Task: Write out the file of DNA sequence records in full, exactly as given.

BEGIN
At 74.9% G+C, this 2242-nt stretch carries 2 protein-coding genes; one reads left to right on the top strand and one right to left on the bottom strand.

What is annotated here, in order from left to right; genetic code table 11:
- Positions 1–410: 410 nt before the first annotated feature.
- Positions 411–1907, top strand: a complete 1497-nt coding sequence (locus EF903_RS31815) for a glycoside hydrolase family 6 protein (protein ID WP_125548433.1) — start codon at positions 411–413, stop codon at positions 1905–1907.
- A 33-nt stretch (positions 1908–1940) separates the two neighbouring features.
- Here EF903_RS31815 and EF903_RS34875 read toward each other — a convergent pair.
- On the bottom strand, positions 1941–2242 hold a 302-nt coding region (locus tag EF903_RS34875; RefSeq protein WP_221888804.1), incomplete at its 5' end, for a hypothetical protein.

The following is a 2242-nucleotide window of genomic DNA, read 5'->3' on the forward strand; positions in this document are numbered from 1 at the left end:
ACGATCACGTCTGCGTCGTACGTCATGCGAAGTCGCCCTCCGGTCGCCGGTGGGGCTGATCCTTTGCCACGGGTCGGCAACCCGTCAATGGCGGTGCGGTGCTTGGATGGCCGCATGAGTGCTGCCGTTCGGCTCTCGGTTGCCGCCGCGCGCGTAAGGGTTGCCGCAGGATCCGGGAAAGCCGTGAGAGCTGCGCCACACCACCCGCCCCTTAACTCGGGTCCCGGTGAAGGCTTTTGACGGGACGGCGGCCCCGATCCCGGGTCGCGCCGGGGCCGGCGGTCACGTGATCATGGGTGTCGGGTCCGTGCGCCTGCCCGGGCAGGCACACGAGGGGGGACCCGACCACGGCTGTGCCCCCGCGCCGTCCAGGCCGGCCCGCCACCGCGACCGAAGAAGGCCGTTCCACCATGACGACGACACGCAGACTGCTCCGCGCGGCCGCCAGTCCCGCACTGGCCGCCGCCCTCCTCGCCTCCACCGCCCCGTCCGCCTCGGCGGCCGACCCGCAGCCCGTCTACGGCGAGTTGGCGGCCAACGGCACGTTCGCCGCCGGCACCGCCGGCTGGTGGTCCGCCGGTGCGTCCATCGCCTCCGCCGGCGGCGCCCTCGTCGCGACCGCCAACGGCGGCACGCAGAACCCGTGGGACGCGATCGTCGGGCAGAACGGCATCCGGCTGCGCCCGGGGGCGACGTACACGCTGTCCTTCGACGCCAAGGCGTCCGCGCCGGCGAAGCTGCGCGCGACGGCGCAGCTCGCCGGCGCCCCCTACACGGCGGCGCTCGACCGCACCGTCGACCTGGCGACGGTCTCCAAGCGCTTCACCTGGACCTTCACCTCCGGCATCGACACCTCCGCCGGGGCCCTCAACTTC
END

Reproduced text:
At 74.9% G+C, this 2242-nt stretch carries 2 protein-coding genes; one reads left to right on the top strand and one right to left on the bottom strand.

What is annotated here, in order from left to right; genetic code table 11:
- Positions 1–410: 410 nt before the first annotated feature.
- Positions 411–1907, top strand: a complete 1497-nt coding sequence (locus EF903_RS31815) for a glycoside hydrolase family 6 protein (protein ID WP_125548433.1) — start codon at positions 411–413, stop codon at positions 1905–1907.
- A 33-nt stretch (positions 1908–1940) separates the two neighbouring features.
- Here EF903_RS31815 and EF903_RS34875 read toward each other — a convergent pair.
- On the bottom strand, positions 1941–2242 hold a 302-nt coding region (locus tag EF903_RS34875; RefSeq protein WP_221888804.1), incomplete at its 5' end, for a hypothetical protein.

The following is a 2242-nucleotide window of genomic DNA, read 5'->3' on the forward strand; positions in this document are numbered from 1 at the left end:
ACGATCACGTCTGCGTCGTACGTCATGCGAAGTCGCCCTCCGGTCGCCGGTGGGGCTGATCCTTTGCCACGGGTCGGCAACCCGTCAATGGCGGTGCGGTGCTTGGATGGCCGCATGAGTGCTGCCGTTCGGCTCTCGGTTGCCGCCGCGCGCGTAAGGGTTGCCGCAGGATCCGGGAAAGCCGTGAGAGCTGCGCCACACCACCCGCCCCTTAACTCGGGTCCCGGTGAAGGCTTTTGACGGGACGGCGGCCCCGATCCCGGGTCGCGCCGGGGCCGGCGGTCACGTGATCATGGGTGTCGGGTCCGTGCGCCTGCCCGGGCAGGCACACGAGGGGGGACCCGACCACGGCTGTGCCCCCGCGCCGTCCAGGCCGGCCCGCCACCGCGACCGAAGAAGGCCGTTCCACCATGACGACGACACGCAGACTGCTCCGCGCGGCCGCCAGTCCCGCACTGGCCGCCGCCCTCCTCGCCTCCACCGCCCCGTCCGCCTCGGCGGCCGACCCGCAGCCCGTCTACGGCGAGTTGGCGGCCAACGGCACGTTCGCCGCCGGCACCGCCGGCTGGTGGTCCGCCGGTGCGTCCATCGCCTCCGCCGGCGGCGCCCTCGTCGCGACCGCCAACGGCGGCACGCAGAACCCGTGGGACGCGATCGTCGGGCAGAACGGCATCCGGCTGCGCCCGGGGGCGACGTACACGCTGTCCTTCGACGCCAAGGCGTCCGCGCCGGCGAAGCTGCGCGCGACGGCGCAGCTCGCCGGCGCCCCCTACACGGCGGCGCTCGACCGCACCGTCGACCTGGCGACGGTCTCCAAGCGCTTCACCTGGACCTTCACCTCCGGCATCGACACCTCCGCCGGGGCCCTCAACTTC